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Marking the 4th Pandemic Anniversary, New Report Brings Shadow Pandemic of Domestic Abuse into the Light  

Author: Dr. Miranda Pilipchuck

March 19, 2024

During the summer of 2023, my colleague Tosha Duncan and I took a research trip across Alberta to study the long-term impacts of the COVID-19 pandemic on domestic violence and abuse survivors and the domestic violence shelters and shelter staff who support them. Over the course of seven weeks, Tosha and I visited nine communities across all parts of the province. This was the first time since the pandemic began that ACWS had done in-person research with our members, and it was my first time visiting our member shelters. I knew this was the right decision, but especially after all the stressors of the past four years, I wasn’t sure what to expect. What we found was astonishing. 

Shelter staff and survivors welcomed us into their spaces and their communities with warmth and kindness. They shared incredible stories of fear and resilience with an honesty that humbled us. Survivors made it through the worst of what the pandemic had to offer at a time unlike any other in modern history. Shelter staff never stopped supporting them as they did.  

We took the stories that survivors and staff shared and combined them with quantitative data ACWS and our members have collected since the start of the pandemic. The resulting report, When Other Doors Were Closed, Ours Were Open, is one of the most comprehensive accounts to date of how the unique conditions created by the pandemic impacted survivors, their children, their communities, and the shelters and staff who support them. 

These findings should stop us all in our tracks. The long-term effects of the pandemic are profound. Both survivors and staff have faced extraordinary barriers. Early in the pandemic, as organizations closed or moved online, many survivors and their children were trapped at home with their abuser, unable to safely reach out for help. Those survivors who were able to reach out had less help to reach out to, as governments and community-based organizations closed their doors or moved their services online.  

These barriers have had an undeniable impact. Survivors and service providers report feeling exhausted, stressed, and burned out. They also expressed serious concerns about the impact the pandemic has had on the well-being of children. When schools closed early in the pandemic, more children were exposed to abuse 24/7. This increased exposure has led to a corresponding increase in negative side-effects, including behavioural problems, aggression, anxiety, and challenges in school. To quote one staff, “some scary things came out of COVID with kids and [there being] nobody there to hear them or to be able to report.”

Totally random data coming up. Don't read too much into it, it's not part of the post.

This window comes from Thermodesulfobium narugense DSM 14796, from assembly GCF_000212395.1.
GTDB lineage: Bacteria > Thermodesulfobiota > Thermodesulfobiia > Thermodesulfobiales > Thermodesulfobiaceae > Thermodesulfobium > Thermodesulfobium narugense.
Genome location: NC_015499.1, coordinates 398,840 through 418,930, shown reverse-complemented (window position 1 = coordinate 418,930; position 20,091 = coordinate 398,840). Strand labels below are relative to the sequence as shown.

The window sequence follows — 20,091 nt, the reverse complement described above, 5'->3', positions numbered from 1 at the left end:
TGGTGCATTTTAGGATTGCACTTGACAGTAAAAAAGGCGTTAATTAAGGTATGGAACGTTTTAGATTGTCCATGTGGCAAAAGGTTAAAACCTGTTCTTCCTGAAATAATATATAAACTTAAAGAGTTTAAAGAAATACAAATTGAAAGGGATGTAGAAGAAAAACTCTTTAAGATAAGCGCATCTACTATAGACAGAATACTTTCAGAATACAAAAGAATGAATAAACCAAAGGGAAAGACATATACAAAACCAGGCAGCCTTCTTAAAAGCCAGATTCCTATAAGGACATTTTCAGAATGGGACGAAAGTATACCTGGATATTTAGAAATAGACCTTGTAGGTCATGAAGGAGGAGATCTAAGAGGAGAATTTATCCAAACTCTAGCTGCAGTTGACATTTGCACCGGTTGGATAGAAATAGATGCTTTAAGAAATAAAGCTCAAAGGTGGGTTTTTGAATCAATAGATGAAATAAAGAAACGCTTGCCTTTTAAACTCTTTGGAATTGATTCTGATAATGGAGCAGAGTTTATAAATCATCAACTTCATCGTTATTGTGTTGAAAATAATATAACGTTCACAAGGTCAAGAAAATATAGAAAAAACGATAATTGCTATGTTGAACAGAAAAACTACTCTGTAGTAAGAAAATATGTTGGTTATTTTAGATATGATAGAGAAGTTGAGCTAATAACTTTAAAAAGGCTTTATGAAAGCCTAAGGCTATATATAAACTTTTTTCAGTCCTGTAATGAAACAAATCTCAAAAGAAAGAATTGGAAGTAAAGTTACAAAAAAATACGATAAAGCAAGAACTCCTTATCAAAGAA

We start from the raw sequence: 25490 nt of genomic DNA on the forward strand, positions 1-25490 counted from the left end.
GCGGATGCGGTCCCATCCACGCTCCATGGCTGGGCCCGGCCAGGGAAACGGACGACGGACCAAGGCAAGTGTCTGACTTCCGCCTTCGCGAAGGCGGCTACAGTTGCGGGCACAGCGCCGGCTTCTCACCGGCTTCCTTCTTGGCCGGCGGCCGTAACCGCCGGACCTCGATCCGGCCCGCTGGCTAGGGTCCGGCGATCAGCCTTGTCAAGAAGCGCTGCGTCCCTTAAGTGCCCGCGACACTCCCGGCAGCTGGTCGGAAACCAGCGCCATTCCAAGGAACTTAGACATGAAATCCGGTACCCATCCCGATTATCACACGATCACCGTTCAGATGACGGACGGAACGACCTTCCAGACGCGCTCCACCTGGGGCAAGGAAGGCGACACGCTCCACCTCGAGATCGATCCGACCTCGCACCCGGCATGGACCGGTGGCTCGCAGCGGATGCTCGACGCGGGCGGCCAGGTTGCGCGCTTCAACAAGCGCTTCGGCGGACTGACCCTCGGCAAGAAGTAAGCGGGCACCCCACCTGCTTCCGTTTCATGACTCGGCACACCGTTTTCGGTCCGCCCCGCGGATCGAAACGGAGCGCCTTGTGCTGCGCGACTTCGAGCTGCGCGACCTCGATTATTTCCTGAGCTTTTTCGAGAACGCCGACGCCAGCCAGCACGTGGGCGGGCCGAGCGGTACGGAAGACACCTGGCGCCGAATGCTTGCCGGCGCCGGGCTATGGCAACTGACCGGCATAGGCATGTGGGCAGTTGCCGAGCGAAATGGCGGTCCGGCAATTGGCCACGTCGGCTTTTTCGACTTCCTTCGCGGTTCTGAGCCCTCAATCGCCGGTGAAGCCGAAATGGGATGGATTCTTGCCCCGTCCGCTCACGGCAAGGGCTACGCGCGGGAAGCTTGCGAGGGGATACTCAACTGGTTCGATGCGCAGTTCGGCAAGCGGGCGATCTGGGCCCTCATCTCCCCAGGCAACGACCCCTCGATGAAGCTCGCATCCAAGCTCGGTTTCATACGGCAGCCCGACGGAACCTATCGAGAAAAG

But despite the overwhelming difficulties they’ve faced, the survivors and staff we spoke with kept going through it all, and their stories serve as a guidebook for how to escape and address domestic abuse during extraordinarily challenging circumstances. Throughout the entire pandemic, not one of our members faltered: every ACWS member shelter remained open, even when other sources of support closed their doors. In every community we visited, that was an incredible point of pride for shelters, and an invaluable resource for survivors. 

I hope you read the report and are as inspired as I am by the stories in its pages. I am continually amazed by how dedicated survivors, shelters, and their staff are to ending violence and abuse. The last four years has proven that nothing will stop them from working toward this goal. 

They cannot do it alone. For all their dedication and hard work, survivors, shelters, and staff are all facing increasing systemic barriers with dwindling resources and funding that has not kept pace with demand. And so many of the shelters we visited said the same thing: this is only just the beginning. We are only now starting to see the full impact of the pandemic. Shelters need our help, survivors need our help, and now is the time to step forward. In the words of one survivor, “I can get through anything in life if I have people by my side.”